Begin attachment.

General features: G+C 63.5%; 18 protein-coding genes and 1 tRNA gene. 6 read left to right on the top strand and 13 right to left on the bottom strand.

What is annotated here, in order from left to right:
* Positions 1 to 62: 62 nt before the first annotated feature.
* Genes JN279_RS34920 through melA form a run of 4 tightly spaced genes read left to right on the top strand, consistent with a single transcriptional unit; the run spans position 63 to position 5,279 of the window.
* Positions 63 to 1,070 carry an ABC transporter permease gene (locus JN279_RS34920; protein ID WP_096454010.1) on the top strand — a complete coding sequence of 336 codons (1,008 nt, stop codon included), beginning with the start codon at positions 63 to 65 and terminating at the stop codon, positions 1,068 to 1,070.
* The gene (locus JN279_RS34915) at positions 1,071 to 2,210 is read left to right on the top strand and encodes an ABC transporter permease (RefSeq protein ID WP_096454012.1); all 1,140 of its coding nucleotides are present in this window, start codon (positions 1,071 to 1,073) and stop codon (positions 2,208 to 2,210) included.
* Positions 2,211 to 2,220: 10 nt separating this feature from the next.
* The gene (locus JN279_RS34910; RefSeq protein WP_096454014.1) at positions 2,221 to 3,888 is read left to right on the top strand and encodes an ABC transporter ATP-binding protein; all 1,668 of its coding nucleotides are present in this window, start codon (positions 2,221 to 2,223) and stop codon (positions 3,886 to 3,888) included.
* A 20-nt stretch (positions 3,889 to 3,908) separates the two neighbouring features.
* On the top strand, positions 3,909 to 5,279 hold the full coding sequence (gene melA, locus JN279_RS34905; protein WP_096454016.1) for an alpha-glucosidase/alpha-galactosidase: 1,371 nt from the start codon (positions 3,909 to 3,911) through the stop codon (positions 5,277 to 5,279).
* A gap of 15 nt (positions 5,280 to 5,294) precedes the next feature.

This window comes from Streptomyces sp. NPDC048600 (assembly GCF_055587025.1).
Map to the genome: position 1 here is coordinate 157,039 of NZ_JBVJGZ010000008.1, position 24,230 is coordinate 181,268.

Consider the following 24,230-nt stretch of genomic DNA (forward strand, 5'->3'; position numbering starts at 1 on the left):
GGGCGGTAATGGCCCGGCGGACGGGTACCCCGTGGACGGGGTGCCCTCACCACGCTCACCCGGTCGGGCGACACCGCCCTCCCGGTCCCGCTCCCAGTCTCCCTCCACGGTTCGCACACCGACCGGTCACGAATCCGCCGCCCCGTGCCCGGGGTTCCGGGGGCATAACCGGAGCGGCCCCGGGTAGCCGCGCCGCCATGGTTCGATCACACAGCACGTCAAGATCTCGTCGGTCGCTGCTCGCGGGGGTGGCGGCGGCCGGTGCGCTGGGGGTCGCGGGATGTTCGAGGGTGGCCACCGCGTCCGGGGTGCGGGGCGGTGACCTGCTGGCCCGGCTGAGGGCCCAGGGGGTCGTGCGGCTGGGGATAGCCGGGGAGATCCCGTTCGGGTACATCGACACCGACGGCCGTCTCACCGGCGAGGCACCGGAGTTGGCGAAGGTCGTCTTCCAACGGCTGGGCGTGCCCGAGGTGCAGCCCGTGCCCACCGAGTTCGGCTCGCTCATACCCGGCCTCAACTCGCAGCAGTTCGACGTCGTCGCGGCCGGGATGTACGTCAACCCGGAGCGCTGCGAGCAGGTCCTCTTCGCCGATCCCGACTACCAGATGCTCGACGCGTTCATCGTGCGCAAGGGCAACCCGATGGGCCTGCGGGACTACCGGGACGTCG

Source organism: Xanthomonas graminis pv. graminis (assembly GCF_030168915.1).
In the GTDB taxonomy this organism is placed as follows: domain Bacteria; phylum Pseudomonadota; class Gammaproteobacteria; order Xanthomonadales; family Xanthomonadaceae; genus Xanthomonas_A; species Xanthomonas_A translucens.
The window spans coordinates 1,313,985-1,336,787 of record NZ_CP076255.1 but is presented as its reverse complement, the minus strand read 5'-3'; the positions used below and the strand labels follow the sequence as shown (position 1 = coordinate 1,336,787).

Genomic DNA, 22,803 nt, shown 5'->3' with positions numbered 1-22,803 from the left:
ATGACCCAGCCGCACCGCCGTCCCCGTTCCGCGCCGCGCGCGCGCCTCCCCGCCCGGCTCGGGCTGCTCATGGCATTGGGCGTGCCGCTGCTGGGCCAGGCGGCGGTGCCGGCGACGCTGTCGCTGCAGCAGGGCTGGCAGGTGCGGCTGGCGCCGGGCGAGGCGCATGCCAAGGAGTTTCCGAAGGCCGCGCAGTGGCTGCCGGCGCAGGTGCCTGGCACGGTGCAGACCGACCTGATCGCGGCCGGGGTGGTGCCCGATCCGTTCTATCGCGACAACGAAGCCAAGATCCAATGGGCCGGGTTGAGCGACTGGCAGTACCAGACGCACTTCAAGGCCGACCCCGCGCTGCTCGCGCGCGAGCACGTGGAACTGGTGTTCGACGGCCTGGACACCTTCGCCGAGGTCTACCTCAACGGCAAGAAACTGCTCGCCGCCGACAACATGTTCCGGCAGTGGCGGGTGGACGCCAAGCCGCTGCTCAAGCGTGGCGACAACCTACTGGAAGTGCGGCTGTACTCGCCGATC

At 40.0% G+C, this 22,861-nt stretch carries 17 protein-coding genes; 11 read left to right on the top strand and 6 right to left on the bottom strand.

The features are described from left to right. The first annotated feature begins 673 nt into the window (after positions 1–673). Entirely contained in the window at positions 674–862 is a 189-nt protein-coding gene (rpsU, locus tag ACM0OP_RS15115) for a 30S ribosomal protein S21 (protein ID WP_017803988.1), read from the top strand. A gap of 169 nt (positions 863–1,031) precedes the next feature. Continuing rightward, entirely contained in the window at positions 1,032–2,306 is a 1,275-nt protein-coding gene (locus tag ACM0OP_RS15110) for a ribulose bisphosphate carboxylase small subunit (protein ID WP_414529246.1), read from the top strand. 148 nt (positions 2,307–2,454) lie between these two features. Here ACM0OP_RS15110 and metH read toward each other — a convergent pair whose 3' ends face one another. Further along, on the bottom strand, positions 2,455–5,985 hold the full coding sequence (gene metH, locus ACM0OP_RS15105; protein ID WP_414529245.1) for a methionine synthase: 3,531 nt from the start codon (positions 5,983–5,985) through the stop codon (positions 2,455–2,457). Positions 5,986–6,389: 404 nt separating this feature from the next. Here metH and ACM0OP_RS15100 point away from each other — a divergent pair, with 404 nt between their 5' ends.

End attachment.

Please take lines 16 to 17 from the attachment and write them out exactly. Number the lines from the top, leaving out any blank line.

Source organism: Xanthomonas graminis pv. graminis (assembly GCF_030168915.1).
In the GTDB taxonomy this organism is placed as follows: domain Bacteria; phylum Pseudomonadota; class Gammaproteobacteria; order Xanthomonadales; family Xanthomonadaceae; genus Xanthomonas_A; species Xanthomonas_A translucens.